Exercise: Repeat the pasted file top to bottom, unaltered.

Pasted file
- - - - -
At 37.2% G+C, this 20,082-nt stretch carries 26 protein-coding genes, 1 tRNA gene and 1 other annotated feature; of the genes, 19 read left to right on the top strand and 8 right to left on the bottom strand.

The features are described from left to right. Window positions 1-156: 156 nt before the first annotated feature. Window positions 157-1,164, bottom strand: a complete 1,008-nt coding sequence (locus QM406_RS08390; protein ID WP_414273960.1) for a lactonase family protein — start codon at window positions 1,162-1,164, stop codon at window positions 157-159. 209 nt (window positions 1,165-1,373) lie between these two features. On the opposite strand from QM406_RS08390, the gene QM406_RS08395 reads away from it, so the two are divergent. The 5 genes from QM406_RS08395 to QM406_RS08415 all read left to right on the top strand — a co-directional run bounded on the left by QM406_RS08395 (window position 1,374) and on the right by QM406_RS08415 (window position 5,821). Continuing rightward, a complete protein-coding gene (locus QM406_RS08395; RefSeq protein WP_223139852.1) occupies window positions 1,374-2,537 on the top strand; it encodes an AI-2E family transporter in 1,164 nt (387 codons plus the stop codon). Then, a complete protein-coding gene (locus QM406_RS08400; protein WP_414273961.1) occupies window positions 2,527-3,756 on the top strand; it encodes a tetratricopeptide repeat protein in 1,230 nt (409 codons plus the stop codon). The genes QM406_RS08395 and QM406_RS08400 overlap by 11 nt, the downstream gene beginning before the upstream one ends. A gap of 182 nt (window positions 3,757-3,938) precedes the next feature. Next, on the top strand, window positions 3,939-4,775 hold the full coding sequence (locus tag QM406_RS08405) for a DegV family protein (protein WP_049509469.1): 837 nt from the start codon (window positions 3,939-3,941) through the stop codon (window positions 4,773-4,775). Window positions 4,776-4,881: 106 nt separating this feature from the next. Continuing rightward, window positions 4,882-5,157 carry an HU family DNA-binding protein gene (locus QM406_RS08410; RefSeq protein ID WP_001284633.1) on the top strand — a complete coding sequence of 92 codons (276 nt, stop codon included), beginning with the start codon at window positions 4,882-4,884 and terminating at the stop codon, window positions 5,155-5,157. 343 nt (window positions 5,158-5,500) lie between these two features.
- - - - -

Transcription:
At 37.2% G+C, this 20,082-nt stretch carries 26 protein-coding genes, 1 tRNA gene and 1 other annotated feature; of the genes, 19 read left to right on the top strand and 8 right to left on the bottom strand.

The features are described from left to right. Window positions 1-156: 156 nt before the first annotated feature. Window positions 157-1,164, bottom strand: a complete 1,008-nt coding sequence (locus QM406_RS08390; protein ID WP_414273960.1) for a lactonase family protein — start codon at window positions 1,162-1,164, stop codon at window positions 157-159. 209 nt (window positions 1,165-1,373) lie between these two features. On the opposite strand from QM406_RS08390, the gene QM406_RS08395 reads away from it, so the two are divergent. The 5 genes from QM406_RS08395 to QM406_RS08415 all read left to right on the top strand — a co-directional run bounded on the left by QM406_RS08395 (window position 1,374) and on the right by QM406_RS08415 (window position 5,821). Continuing rightward, a complete protein-coding gene (locus QM406_RS08395; RefSeq protein WP_223139852.1) occupies window positions 1,374-2,537 on the top strand; it encodes an AI-2E family transporter in 1,164 nt (387 codons plus the stop codon). Then, a complete protein-coding gene (locus QM406_RS08400; protein WP_414273961.1) occupies window positions 2,527-3,756 on the top strand; it encodes a tetratricopeptide repeat protein in 1,230 nt (409 codons plus the stop codon). The genes QM406_RS08395 and QM406_RS08400 overlap by 11 nt, the downstream gene beginning before the upstream one ends. A gap of 182 nt (window positions 3,757-3,938) precedes the next feature. Next, on the top strand, window positions 3,939-4,775 hold the full coding sequence (locus tag QM406_RS08405) for a DegV family protein (protein WP_049509469.1): 837 nt from the start codon (window positions 3,939-3,941) through the stop codon (window positions 4,773-4,775). Window positions 4,776-4,881: 106 nt separating this feature from the next. Continuing rightward, window positions 4,882-5,157 carry an HU family DNA-binding protein gene (locus QM406_RS08410; RefSeq protein ID WP_001284633.1) on the top strand — a complete coding sequence of 92 codons (276 nt, stop codon included), beginning with the start codon at window positions 4,882-4,884 and terminating at the stop codon, window positions 5,155-5,157. 343 nt (window positions 5,158-5,500) lie between these two features.